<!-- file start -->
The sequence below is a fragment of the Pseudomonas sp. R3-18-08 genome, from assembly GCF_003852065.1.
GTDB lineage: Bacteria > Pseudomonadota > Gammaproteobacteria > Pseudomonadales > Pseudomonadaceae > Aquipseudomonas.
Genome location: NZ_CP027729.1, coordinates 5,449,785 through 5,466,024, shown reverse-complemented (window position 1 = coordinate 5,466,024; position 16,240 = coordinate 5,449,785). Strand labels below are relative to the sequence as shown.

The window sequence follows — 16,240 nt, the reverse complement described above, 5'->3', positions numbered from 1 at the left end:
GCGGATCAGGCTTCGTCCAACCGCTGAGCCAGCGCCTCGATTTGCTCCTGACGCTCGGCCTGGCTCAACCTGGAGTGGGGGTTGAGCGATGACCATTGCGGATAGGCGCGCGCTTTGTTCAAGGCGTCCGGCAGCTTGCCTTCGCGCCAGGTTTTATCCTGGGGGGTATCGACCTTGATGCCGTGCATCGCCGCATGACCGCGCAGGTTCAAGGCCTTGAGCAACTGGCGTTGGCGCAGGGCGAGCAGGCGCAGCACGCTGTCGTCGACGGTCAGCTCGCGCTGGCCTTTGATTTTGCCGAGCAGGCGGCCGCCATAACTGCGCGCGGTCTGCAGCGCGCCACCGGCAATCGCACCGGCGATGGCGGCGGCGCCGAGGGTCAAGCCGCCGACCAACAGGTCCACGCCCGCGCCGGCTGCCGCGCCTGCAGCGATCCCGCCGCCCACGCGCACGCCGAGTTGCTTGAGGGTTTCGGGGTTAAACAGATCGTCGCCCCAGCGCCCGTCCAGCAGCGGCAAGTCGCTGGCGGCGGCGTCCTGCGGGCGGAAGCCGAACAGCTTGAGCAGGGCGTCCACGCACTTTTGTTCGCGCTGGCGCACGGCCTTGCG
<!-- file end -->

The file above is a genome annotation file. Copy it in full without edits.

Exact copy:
The sequence below is a fragment of the Pseudomonas sp. R3-18-08 genome, from assembly GCF_003852065.1.
GTDB lineage: Bacteria > Pseudomonadota > Gammaproteobacteria > Pseudomonadales > Pseudomonadaceae > Aquipseudomonas.
Genome location: NZ_CP027729.1, coordinates 5,449,785 through 5,466,024, shown reverse-complemented (window position 1 = coordinate 5,466,024; position 16,240 = coordinate 5,449,785). Strand labels below are relative to the sequence as shown.

The window sequence follows — 16,240 nt, the reverse complement described above, 5'->3', positions numbered from 1 at the left end:
GCGGATCAGGCTTCGTCCAACCGCTGAGCCAGCGCCTCGATTTGCTCCTGACGCTCGGCCTGGCTCAACCTGGAGTGGGGGTTGAGCGATGACCATTGCGGATAGGCGCGCGCTTTGTTCAAGGCGTCCGGCAGCTTGCCTTCGCGCCAGGTTTTATCCTGGGGGGTATCGACCTTGATGCCGTGCATCGCCGCATGACCGCGCAGGTTCAAGGCCTTGAGCAACTGGCGTTGGCGCAGGGCGAGCAGGCGCAGCACGCTGTCGTCGACGGTCAGCTCGCGCTGGCCTTTGATTTTGCCGAGCAGGCGGCCGCCATAACTGCGCGCGGTCTGCAGCGCGCCACCGGCAATCGCACCGGCGATGGCGGCGGCGCCGAGGGTCAAGCCGCCGACCAACAGGTCCACGCCCGCGCCGGCTGCCGCGCCTGCAGCGATCCCGCCGCCCACGCGCACGCCGAGTTGCTTGAGGGTTTCGGGGTTAAACAGATCGTCGCCCCAGCGCCCGTCCAGCAGCGGCAAGTCGCTGGCGGCGGCGTCCTGCGGGCGGAAGCCGAACAGCTTGAGCAGGGCGTCCACGCACTTTTGTTCGCGCTGGCGCACGGCCTTGCG